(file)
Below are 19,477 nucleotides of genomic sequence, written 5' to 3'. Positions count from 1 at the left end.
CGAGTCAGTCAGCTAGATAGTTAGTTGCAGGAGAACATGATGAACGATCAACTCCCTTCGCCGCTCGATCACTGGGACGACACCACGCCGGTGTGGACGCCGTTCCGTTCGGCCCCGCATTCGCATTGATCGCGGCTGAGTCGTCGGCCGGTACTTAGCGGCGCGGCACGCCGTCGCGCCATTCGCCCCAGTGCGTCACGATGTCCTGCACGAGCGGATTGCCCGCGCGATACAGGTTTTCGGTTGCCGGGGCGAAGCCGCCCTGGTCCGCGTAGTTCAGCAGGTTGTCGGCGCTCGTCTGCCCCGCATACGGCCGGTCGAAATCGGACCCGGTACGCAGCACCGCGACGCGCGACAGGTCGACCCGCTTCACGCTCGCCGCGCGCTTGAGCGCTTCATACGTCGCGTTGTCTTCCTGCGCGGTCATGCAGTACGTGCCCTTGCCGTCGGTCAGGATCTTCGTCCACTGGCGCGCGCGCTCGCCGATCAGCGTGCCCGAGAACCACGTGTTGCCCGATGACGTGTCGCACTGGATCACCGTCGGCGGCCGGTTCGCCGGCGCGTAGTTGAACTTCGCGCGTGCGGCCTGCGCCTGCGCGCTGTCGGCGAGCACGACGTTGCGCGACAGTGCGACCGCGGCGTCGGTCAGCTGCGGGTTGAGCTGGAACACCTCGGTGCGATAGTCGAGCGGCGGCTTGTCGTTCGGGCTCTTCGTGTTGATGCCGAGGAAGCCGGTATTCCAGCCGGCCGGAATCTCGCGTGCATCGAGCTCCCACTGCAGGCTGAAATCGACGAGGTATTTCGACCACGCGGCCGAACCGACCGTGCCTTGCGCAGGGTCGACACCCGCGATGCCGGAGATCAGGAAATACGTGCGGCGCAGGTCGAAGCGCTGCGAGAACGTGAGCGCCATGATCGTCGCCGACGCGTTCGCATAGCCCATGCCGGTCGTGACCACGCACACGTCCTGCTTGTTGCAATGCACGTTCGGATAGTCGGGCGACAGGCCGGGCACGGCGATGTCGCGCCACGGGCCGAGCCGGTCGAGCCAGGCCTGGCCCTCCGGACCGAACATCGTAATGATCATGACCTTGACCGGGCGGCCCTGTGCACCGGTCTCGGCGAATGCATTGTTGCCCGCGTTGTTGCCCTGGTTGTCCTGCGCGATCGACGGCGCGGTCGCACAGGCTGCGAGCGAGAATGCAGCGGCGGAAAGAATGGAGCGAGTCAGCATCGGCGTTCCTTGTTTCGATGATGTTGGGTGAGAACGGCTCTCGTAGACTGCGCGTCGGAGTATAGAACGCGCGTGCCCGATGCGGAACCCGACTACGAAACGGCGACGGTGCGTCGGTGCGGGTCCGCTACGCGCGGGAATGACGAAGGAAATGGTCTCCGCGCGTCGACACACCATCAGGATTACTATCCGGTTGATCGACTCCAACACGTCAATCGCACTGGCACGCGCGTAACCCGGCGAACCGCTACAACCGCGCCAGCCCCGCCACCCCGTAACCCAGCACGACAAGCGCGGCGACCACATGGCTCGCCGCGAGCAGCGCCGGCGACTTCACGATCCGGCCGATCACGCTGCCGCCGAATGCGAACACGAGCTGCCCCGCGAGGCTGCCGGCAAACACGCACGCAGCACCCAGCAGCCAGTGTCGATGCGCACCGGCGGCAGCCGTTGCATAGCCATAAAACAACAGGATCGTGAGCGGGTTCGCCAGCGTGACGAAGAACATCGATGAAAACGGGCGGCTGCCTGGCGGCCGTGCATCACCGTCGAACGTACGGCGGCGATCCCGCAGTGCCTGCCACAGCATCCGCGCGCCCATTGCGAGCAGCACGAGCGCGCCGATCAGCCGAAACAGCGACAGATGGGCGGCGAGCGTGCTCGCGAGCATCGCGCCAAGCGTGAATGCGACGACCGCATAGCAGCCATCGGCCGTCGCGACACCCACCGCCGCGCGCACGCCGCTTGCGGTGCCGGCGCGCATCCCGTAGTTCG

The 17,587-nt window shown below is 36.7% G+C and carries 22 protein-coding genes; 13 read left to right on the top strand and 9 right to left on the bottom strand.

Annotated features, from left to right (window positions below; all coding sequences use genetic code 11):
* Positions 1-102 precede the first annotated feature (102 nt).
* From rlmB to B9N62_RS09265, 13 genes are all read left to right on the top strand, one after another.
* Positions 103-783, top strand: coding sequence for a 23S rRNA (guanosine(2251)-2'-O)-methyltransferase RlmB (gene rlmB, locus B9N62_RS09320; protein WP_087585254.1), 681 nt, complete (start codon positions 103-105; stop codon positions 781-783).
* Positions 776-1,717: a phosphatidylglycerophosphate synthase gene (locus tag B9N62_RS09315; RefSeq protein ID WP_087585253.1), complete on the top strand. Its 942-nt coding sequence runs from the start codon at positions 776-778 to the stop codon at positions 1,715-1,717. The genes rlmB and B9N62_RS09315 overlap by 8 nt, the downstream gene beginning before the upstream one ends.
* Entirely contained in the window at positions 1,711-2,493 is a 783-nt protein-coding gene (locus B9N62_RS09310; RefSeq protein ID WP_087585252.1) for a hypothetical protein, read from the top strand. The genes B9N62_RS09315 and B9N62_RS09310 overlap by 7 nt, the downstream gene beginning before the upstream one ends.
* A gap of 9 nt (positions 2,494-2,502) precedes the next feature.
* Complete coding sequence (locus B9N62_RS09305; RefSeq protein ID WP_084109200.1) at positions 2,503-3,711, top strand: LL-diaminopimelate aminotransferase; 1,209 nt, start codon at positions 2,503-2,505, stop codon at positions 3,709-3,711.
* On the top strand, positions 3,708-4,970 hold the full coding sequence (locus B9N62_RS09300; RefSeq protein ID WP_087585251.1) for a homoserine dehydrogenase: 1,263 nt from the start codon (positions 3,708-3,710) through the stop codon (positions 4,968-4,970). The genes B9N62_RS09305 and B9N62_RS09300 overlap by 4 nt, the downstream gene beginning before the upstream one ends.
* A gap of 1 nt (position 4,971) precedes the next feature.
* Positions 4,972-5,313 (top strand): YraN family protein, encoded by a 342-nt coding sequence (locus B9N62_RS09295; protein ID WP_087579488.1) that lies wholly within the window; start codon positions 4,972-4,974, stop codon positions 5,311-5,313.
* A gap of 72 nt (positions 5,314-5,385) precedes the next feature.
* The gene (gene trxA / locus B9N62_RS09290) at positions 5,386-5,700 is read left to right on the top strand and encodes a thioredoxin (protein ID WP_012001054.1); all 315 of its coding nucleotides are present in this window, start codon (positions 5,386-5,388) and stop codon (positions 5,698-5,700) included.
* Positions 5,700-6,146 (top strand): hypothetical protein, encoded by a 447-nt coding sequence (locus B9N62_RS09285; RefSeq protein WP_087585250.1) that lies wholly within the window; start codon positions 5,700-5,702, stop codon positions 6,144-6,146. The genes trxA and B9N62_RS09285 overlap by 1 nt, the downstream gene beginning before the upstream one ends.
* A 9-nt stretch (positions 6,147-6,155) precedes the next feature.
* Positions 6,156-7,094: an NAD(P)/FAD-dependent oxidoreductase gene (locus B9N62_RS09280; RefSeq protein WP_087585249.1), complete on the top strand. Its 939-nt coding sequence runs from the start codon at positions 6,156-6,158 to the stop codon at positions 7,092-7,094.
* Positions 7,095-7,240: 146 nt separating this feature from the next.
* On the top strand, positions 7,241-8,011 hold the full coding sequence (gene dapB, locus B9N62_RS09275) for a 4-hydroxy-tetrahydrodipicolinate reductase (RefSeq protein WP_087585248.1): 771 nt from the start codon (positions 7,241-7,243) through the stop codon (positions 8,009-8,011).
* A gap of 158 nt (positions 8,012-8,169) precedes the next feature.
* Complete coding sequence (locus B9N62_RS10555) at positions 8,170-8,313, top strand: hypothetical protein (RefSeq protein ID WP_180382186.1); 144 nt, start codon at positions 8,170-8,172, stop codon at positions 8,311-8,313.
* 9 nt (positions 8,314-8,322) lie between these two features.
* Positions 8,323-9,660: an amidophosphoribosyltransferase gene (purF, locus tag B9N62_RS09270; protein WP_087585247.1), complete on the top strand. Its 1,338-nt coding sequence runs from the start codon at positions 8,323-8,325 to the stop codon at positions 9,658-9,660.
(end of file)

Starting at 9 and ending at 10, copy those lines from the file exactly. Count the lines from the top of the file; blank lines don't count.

* Entirely contained in the window at positions 1,711-2,493 is a 783-nt protein-coding gene (locus B9N62_RS09310; RefSeq protein ID WP_087585252.1) for a hypothetical protein, read from the top strand. The genes B9N62_RS09315 and B9N62_RS09310 overlap by 7 nt, the downstream gene beginning before the upstream one ends.
* A gap of 9 nt (positions 2,494-2,502) precedes the next feature.